The hurt in his voice and the anger of the child upstairs tempted me to call it quits on this crazy overseas missionary attempt and jump on the next plane home. Apologize to our supporters for all the fuss we’d caused. Reclaim the house we’d sold. Retrieve the dog we’d rehomed. Restore our hurting kids to their old, comfortable non-grief-stricken life.

I wasn’t prepared for the grief. Not really. Even though I had been prepared. The topic surfaced frequently during pre-field training. “The best thing you can do for your kids is to help them grieve well,” a seasoned missionary once advised.

What does that even mean? I wondered at the time, most likely in self-preservation mode, aka denial. Her words ruffled me. I didn’t want to consider what it meant to help my kids grieve because I didn’t want them to grieve. Sadness, culture shock, even loss. These I expected. But grief? That sounded serious. Therapy inducing. Grief felt like an enormous sack of rocks, the last thing a loving parent would ever want to hand their kid.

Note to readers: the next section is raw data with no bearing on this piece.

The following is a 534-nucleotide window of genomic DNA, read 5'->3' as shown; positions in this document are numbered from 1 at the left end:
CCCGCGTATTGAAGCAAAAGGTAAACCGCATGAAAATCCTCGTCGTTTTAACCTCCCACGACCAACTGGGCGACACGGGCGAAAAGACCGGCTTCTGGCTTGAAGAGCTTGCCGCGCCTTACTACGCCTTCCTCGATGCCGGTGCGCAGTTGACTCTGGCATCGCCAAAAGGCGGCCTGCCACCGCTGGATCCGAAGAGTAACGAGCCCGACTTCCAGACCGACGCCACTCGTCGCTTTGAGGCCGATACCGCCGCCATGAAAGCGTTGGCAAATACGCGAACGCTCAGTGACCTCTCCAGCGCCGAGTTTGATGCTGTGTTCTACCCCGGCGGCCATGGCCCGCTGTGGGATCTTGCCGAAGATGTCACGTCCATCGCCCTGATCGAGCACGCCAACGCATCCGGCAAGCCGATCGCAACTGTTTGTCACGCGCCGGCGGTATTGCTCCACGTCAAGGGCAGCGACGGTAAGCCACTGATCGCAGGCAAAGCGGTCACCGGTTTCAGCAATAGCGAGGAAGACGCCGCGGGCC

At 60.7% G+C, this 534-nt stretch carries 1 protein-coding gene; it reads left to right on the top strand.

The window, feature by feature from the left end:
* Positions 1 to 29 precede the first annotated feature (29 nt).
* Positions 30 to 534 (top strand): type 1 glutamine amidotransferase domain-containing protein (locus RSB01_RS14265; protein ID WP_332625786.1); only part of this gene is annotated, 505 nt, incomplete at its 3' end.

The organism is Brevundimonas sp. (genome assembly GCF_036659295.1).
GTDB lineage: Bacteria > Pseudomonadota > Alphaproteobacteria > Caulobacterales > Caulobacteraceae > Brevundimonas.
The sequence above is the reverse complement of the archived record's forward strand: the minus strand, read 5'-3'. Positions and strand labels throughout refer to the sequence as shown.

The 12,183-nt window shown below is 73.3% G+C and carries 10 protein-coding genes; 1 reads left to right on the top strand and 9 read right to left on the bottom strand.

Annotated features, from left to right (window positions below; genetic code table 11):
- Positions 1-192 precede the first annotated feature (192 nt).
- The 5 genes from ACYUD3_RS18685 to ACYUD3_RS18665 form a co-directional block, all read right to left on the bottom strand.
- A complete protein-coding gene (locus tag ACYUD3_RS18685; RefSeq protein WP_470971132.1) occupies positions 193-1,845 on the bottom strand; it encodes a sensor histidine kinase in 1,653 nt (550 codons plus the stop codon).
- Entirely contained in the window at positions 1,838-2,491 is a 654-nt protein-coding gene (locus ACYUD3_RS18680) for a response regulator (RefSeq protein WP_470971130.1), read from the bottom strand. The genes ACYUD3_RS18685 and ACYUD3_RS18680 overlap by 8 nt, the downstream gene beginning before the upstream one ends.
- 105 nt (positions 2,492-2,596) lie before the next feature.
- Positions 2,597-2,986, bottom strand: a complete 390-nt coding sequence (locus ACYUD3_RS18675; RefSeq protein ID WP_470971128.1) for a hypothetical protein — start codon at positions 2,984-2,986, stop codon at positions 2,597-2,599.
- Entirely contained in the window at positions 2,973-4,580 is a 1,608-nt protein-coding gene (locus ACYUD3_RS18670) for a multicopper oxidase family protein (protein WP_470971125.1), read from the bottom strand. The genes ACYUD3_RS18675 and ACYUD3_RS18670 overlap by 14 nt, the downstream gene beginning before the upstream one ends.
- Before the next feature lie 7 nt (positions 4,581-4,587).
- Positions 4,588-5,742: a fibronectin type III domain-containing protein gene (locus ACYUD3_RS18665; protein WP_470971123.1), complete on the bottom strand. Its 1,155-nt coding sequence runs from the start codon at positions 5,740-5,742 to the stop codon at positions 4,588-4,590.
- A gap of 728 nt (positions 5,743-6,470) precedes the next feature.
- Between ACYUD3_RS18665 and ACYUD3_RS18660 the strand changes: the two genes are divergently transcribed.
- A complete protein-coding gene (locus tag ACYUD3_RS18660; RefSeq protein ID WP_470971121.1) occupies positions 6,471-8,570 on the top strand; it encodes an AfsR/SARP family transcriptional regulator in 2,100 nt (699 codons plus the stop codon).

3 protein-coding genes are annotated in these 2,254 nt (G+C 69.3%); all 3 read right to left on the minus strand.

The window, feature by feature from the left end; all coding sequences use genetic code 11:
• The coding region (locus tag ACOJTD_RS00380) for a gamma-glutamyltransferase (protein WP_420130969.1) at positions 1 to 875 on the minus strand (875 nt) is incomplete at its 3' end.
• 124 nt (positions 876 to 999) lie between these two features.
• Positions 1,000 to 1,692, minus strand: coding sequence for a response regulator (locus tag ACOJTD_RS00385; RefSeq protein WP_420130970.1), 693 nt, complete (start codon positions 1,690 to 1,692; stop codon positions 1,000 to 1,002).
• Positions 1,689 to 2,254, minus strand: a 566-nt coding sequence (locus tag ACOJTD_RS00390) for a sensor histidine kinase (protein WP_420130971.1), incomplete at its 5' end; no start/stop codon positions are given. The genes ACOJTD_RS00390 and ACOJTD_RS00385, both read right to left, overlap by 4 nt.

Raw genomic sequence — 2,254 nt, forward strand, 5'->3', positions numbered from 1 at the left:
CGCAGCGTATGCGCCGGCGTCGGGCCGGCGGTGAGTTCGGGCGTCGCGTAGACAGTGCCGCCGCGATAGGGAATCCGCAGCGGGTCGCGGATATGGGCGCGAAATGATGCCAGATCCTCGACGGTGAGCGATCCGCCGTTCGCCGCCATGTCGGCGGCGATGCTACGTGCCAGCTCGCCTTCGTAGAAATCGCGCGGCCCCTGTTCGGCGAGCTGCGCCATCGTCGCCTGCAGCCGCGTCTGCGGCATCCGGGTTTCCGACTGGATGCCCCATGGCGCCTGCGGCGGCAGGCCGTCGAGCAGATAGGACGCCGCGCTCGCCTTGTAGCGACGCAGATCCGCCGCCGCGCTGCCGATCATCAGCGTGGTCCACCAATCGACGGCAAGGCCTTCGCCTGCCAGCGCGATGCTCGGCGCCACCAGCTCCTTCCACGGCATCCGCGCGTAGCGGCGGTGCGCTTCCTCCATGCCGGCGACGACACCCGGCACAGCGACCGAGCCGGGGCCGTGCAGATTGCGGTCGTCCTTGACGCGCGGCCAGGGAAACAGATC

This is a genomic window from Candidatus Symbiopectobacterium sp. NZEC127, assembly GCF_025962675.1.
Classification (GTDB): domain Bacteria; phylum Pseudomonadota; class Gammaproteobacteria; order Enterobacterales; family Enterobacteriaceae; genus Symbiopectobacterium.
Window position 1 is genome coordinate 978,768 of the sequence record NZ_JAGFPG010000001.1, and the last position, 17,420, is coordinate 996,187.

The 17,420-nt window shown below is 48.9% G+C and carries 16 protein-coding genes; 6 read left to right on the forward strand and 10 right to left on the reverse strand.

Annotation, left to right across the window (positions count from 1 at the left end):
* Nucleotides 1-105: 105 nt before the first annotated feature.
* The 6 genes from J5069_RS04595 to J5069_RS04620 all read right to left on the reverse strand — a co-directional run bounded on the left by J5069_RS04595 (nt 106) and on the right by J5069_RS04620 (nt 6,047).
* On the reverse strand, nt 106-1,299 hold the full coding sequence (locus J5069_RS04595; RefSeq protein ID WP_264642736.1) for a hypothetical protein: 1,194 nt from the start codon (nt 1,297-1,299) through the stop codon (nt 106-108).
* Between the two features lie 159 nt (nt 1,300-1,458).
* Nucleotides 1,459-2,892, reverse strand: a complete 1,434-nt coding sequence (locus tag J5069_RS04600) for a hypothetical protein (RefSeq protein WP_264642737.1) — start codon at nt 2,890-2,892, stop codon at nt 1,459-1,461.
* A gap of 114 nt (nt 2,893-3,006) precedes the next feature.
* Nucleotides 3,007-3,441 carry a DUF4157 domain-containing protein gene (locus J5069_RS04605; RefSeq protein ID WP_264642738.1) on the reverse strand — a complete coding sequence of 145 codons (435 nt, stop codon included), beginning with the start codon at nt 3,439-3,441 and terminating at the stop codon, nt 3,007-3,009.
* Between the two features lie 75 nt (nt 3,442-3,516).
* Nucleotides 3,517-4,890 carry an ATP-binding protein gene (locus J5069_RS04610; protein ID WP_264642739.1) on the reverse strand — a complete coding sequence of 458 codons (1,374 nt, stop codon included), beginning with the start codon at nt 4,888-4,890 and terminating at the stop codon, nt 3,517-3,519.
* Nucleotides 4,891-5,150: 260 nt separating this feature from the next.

Grief is part of the life overseas deal. Ours, our kids’, and the loved ones we leave behind. Layers and levels and loads of grief. That doesn’t mean the journey isn’t laced with joy, adventure, and wonderful pinch me I must be dreaming experiences. Our family has experienced a photobook full of those moments too.

But when I look back over these past eight years of preparing for, settling into, and serving on the overseas mission field, the emotion that sticks out above the rest is grief. Sharp and throbbing in the early months, mellowing as time carries on. It underscores holidays and birthdays, intermittently, sometimes unexpectedly, leaves its thumbprint on days and years, and although it becomes manageable the more time passes, it’s never too far away. Grief becomes routine, accepted, like a familiar neighbor who quietly slips in and joins you round the table uninvited.

God promised this life would bring trouble and grief. Grief has its place and purpose and has the power to wield ample fruit. Still, we naturally, rightly, yearn to keep it far from our children, even though we know sorrow will befall them at some point, protected or not.